India owes the strength and influence of its art to its rich history of over twenty-five centuries, as well as its multitude of omnipresent religions and philosophical belief system that has always been supported by royal patronage. India occupies an exceptional place in the curriculum of universal history, both through the originality of its creations, as well as the variety of its techniques and sophistication of its representations. Indian art, which does not formally differentiate between fine and decorative arts, shows a remarkable unity that is linked to very rich and abundant iconography. There is real coherence and a remarkable homogeneity beyond the overload of motifs and the plethora of characters represented. In painting, sculpture, architecture, but also in music, there are strict aesthetic prescriptions on behalf of religions, which serve the metaphysical and whose duty it is to make possible an approach to the divine. It is a universal call that is obtained through the use of shastras, a set of scientific instructions, rules of proportions and religious prescriptions that are often versified.
The Neolithic cultures of Harappa and Mohenjo Daro, situated in the Indus Valley, represent one of the earliest urban civilizations. These cities were equipped with hot water and sewage systems in orderly streets that were built with raw bricks that were then fired and bound to the clay. Their art already demonstrated a strong awareness of animalistic and human forms, depicted with lovely statuettes of mother goddesses and small animals in lightly fired clay.
With the arrival of Jainism during the 11th century BC, already adorned temples and monuments will be taken over by Buddhism.
This was the reign of painted caves, as seen in Ellora or Elephanta and formidable excavated temples as in Ajanta, Aurangabad or Mamallapuram. First developed in the north of India under the reign of Emperor Ashoka of the Maurya Dynasty (322-180 BC), Buddhism is accompanied by an authentic type of sculpture that readily uses the technique of carving in the round.
Stupas appeared in order to contain the relics of the Buddha and on which there was relentless sculpting of frescoes with narrative votives and symbolic episodes of his life. The capitals decorated with Buddhist symbolism, originally used to avoid the idolatry of Gautama Sakyamuni, are seven in number: the footprint of the Buddha representing the impact of his teachings on the world, the columns and the wheel symbolising his teaching, the empty throne, the lotus representing purity (as water and dirt never adhere to it, even though it grows in the mud), and finally the lions as a symbol of royalty.
Mahayana Buddhism, a separate school born in the 4th century, emphasised the role of the Bodhisattvas, compassionate beings who renounced their own ascent to Nirvana. This was taken up in Tibet and one part of the Himalayan regions. One also finds angry gods, carrying crowns made of flames or skulls. Shamanic religion gradually became integrated into the cults, allowing the insertion of local tutelary divinities.
It was in India that the first anthropomorphic representations of Buddha appeared, before developing in the region of Gandhâra, which was influenced by the Europe of the Greeks and to which one must refer for a perfect understanding of the history of Indian art. The art of Mathura and Gandhâra were undoubtedly influenced. The Gupta Empire followed towards the end of the period during the 4th- 6th century, with its pink sandstone sculptures of great finesse of execution.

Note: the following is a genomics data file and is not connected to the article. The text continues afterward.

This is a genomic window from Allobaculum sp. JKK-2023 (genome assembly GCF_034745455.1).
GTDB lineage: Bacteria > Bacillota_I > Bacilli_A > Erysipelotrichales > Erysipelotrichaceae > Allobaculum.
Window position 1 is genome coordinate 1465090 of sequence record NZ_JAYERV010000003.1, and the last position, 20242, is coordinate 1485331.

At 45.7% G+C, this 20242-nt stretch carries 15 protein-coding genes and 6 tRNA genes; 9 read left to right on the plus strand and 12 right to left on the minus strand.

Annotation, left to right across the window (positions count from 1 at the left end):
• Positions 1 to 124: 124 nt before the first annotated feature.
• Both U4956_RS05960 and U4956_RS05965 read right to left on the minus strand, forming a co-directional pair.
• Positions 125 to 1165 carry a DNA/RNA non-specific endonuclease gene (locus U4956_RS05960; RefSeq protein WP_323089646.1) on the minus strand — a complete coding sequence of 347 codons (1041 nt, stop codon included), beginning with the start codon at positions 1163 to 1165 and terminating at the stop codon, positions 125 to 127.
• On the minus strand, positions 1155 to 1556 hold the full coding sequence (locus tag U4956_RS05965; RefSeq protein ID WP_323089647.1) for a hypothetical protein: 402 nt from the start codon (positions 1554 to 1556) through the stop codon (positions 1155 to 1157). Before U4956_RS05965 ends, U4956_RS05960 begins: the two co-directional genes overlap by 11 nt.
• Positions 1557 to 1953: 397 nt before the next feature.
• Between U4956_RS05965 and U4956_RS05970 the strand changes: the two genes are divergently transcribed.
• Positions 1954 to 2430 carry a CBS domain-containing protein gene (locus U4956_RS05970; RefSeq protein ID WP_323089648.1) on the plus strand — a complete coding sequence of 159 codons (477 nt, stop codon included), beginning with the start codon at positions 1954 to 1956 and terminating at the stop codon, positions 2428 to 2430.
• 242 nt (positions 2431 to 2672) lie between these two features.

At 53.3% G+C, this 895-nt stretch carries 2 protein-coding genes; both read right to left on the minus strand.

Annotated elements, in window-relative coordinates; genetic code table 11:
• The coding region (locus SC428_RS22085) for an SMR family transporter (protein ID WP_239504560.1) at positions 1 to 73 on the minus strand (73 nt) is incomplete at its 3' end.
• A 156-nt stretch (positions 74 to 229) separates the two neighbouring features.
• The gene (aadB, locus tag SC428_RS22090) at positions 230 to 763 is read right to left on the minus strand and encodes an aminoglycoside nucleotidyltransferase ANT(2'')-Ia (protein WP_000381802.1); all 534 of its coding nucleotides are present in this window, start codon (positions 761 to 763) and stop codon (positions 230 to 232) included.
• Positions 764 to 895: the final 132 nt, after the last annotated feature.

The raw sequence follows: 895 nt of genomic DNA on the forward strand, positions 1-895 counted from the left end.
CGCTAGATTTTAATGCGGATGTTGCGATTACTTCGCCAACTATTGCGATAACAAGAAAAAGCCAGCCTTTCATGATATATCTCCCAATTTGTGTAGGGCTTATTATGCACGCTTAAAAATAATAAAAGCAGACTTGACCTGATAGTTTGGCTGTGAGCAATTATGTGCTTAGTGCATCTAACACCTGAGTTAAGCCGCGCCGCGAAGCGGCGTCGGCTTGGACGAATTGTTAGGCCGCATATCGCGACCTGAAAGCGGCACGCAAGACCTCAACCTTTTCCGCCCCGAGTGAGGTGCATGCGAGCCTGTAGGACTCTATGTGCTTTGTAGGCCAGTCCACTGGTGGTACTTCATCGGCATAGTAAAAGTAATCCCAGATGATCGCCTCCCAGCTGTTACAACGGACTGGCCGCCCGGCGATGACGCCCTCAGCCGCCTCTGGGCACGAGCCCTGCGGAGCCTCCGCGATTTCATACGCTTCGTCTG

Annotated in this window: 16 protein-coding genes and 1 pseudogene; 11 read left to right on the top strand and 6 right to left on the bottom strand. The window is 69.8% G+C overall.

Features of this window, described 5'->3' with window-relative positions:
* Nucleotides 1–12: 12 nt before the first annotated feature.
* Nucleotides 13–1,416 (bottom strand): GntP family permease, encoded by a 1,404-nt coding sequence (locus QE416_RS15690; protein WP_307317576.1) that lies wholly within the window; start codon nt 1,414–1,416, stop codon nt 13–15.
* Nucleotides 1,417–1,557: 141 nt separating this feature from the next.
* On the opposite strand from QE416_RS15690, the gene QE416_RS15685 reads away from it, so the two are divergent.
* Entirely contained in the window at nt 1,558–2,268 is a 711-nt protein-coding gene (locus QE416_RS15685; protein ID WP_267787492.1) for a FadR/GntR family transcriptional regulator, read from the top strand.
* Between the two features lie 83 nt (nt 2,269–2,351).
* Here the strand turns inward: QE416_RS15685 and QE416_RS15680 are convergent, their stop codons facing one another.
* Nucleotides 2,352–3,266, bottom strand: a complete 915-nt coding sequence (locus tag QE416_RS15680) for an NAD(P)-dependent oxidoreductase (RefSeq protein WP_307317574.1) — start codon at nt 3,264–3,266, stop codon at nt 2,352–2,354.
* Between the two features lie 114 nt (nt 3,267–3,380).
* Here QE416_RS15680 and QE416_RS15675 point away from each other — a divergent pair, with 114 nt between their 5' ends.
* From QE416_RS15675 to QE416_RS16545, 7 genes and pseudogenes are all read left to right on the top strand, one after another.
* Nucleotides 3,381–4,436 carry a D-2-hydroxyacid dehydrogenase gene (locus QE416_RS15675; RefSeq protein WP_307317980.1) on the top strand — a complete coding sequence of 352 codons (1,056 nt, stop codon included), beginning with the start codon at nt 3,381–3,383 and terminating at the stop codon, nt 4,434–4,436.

The advent of Islam during the 7th century provoked a sharp decline in Buddhism and lead to the emergence of Hinduism. This was accompanied by a change in style and iconography, being as human representations were forbidden.
The art of India underwent strong Western-Mesopotamian influence: Iranian with the Persians, Hellenistic, Roman, and Islamic. Each provenance was assimilated to the point of creating a new and authentic style. The Silk Road to the north allowed India to spread all the way to China and Japan through Buddhism. It also expanded by sea to South-East Asia, including Cambodia and Indonesia. It is therefore quite surprising that despite both the great rigidity that was demanded in the execution of pieces and the total absence of personalisation, we have witnessed a parallel emergence of local schools with very autonomous styles. These schools were less concerned with valuing individual creation than they were with achieving perfect representations of nature.
Architecture during the Vedic period prescribed to this ritualism, the temples having to respond to the symbolic calls of the cosmos. The multiplication of walls and superstructures in the sanctuaries served to reproduce the heavenly abodes of the gods. The use of mortar-free stone in blocks or large slabs often assembled with sharp joints allowed for the construction of great temples. Sculpture represents the great establishment of themes, the whole evolving rather slowly due to regulations. Since the appearance of the divinity, its kindness or ferocity, its attributes, it’s armour and adornment, and the specific tetralogy that covers several heads, arms or legs, or animal incarnations.
The Medieval period witnessed the abundance that accompanied an eroticism that combined intellectual refinement with surprising bestiality. It could be said that every house that exhibits a piece of this very Oriental yet very Western art, cannot help but be engulfed and transcended by this bounteous speech made to the gods.